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    > Camping and hiking at Saddleback Butte State Park in the winter

    Camping and hiking at Saddleback Butte State Park in the winter

    Picnic time is always good news. Photo by the camera’s timer!

    When I take my family camping, I want the experience to be unforgettable – even if it means bloody 70mph winds in the desert, freezing temps, rainy nights and roadside campgrounds. Now my charming brother, who just visited with his wife and two toddlers, will argue that I didn’t know what I was doing; that I could have taken everybody nicely to the Yosemite in heated lodge rooms; that sunny beaches is what California is all about. But hey, where’s the fun in doing what everybody else is doing?

    Just when we could have been cozy warm in national parks, I opted for a remote desert whose main claim to fame is a musical road designed for a Honda commercial. My husband was dying to go to the desert, the park website advertised “The desert experience – Like nothing else!” and Tom Stienstras’s camping book rated the campground an 8. So we went. When we pitched our tent at Saddleback Butte State Park in Lancaster in the dark hours of December 27th, 2010, I knew I had achieved “unforgettable” by the look in my brother’s eyes – and his “You really want us to camp in a parking lot?”

    At first, Saddleback Butte was a tough sell. We had four kids with us, ranging from 10 months to 7 years and the weather forecast for the next day was “Rainy. Strong winds in the evening. High 20s at night.” Cars were zooming by on 170th Street East, 100 feet from us. The campground was desert apart from a lone trailer. In the dark at dinnertime, we pitched the tents anyway. A sand campsite is a double-edged sword though. Stakes go in like butter but at 3am when the fly is flapping madly against the tent, you have to get up (or send your other half) to check all stakes again and collect whatever kitchen equipment is playing kite.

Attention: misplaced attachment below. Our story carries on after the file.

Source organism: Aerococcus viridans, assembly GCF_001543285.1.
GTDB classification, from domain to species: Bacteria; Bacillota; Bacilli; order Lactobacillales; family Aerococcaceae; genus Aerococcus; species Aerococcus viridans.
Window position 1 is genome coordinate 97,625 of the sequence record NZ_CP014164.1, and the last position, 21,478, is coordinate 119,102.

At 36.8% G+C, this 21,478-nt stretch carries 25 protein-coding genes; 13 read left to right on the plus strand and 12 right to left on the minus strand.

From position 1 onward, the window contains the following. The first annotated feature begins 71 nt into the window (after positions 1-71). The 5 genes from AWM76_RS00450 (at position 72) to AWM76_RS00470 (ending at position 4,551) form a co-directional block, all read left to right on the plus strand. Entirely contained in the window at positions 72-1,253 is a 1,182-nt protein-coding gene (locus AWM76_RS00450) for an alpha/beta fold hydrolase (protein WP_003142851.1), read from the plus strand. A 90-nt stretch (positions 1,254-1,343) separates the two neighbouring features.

The next morning, we lit a fire to brighten the spirits and warm up but it started drizzling so we had to take cover away from the fire. Too bad, so sad my girls said. Drizzle turned to rain and my brother climbed on top of the sun shelter to fix a tarp so we could have breakfast in dry surroundings. Crafty but not enough for one of the two benches. “Let’s go for a hike!” my husband and I then gleefully suggested. We’d driven 7 hours down I-5, easily the most boring highway in California, so we had better enjoy the park.

    An hour later, we found the Saddleback Butte Peak Trail (there’s only one trail from the campground so no pain here) and off we were. Saddleback Butte is known as the closest Joshua Tree experience you’ll get out of Joshua Tree National Park proper. Indeed, Joshua trees were scattered in the campground (we’d noticed that the previous night) and were the only vegetation higher than us. It was cool and I loved their prickly pretzel shapes. However the peak ended up being the best feature in the park albeit a total wind magnet.

    To give you an idea, Lancaster is located in Antelope Valley, west of the Mojave Desert. There’s a reason sun shelters in the campground double up as wind breakers. If not for the 3,651 feet Saddleback Butte sticking out, you’d be looking at a regular high desert: relatively flat, endless, and dry. Winds slam at you like they’re coming straight out from the ocean. Naturally, winds fight their way up the mountain and at the top, it’s like standing behind ten plane turbines at full power. But what a view! Kuddos to the California parks who were well-inspired to preserve Saddleback Butte back in the 1960s – and preserve a breathtaking bird’s eye view on the desert.